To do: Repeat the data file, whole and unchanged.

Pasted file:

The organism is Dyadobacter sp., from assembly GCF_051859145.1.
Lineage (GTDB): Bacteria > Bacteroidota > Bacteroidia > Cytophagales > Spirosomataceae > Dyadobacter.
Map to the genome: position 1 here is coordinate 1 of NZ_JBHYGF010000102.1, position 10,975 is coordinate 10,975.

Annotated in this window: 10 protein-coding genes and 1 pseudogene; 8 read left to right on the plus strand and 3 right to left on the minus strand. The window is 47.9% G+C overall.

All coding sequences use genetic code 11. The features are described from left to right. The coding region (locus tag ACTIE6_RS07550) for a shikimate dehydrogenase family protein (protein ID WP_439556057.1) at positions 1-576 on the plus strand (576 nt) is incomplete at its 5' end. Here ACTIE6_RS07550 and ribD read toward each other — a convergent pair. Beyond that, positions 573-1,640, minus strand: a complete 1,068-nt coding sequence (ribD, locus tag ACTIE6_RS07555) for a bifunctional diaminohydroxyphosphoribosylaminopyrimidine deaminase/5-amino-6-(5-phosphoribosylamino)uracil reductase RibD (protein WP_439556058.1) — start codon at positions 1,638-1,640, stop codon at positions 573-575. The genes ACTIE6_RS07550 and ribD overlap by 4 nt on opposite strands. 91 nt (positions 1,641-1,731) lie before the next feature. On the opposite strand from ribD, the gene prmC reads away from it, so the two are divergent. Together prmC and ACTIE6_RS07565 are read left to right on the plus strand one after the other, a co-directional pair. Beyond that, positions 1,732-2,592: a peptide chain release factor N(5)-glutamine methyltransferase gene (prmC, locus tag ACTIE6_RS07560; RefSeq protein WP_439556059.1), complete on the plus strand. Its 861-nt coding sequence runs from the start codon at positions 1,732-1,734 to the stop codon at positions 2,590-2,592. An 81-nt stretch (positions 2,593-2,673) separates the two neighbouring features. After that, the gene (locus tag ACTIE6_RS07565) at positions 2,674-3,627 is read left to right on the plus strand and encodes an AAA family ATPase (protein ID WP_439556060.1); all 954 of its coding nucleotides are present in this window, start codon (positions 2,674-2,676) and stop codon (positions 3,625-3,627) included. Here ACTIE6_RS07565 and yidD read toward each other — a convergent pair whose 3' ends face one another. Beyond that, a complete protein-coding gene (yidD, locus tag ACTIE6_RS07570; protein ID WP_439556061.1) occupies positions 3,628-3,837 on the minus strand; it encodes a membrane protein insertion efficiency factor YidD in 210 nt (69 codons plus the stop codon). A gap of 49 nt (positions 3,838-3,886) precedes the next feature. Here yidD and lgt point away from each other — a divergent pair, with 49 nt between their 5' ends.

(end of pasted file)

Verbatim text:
The organism is Dyadobacter sp., from assembly GCF_051859145.1.
Lineage (GTDB): Bacteria > Bacteroidota > Bacteroidia > Cytophagales > Spirosomataceae > Dyadobacter.
Map to the genome: position 1 here is coordinate 1 of NZ_JBHYGF010000102.1, position 10,975 is coordinate 10,975.

Annotated in this window: 10 protein-coding genes and 1 pseudogene; 8 read left to right on the plus strand and 3 right to left on the minus strand. The window is 47.9% G+C overall.

All coding sequences use genetic code 11. The features are described from left to right. The coding region (locus tag ACTIE6_RS07550) for a shikimate dehydrogenase family protein (protein ID WP_439556057.1) at positions 1-576 on the plus strand (576 nt) is incomplete at its 5' end. Here ACTIE6_RS07550 and ribD read toward each other — a convergent pair. Beyond that, positions 573-1,640, minus strand: a complete 1,068-nt coding sequence (ribD, locus tag ACTIE6_RS07555) for a bifunctional diaminohydroxyphosphoribosylaminopyrimidine deaminase/5-amino-6-(5-phosphoribosylamino)uracil reductase RibD (protein WP_439556058.1) — start codon at positions 1,638-1,640, stop codon at positions 573-575. The genes ACTIE6_RS07550 and ribD overlap by 4 nt on opposite strands. 91 nt (positions 1,641-1,731) lie before the next feature. On the opposite strand from ribD, the gene prmC reads away from it, so the two are divergent. Together prmC and ACTIE6_RS07565 are read left to right on the plus strand one after the other, a co-directional pair. Beyond that, positions 1,732-2,592: a peptide chain release factor N(5)-glutamine methyltransferase gene (prmC, locus tag ACTIE6_RS07560; RefSeq protein WP_439556059.1), complete on the plus strand. Its 861-nt coding sequence runs from the start codon at positions 1,732-1,734 to the stop codon at positions 2,590-2,592. An 81-nt stretch (positions 2,593-2,673) separates the two neighbouring features. After that, the gene (locus tag ACTIE6_RS07565) at positions 2,674-3,627 is read left to right on the plus strand and encodes an AAA family ATPase (protein ID WP_439556060.1); all 954 of its coding nucleotides are present in this window, start codon (positions 2,674-2,676) and stop codon (positions 3,625-3,627) included. Here ACTIE6_RS07565 and yidD read toward each other — a convergent pair whose 3' ends face one another. Beyond that, a complete protein-coding gene (yidD, locus tag ACTIE6_RS07570; protein ID WP_439556061.1) occupies positions 3,628-3,837 on the minus strand; it encodes a membrane protein insertion efficiency factor YidD in 210 nt (69 codons plus the stop codon). A gap of 49 nt (positions 3,838-3,886) precedes the next feature. Here yidD and lgt point away from each other — a divergent pair, with 49 nt between their 5' ends.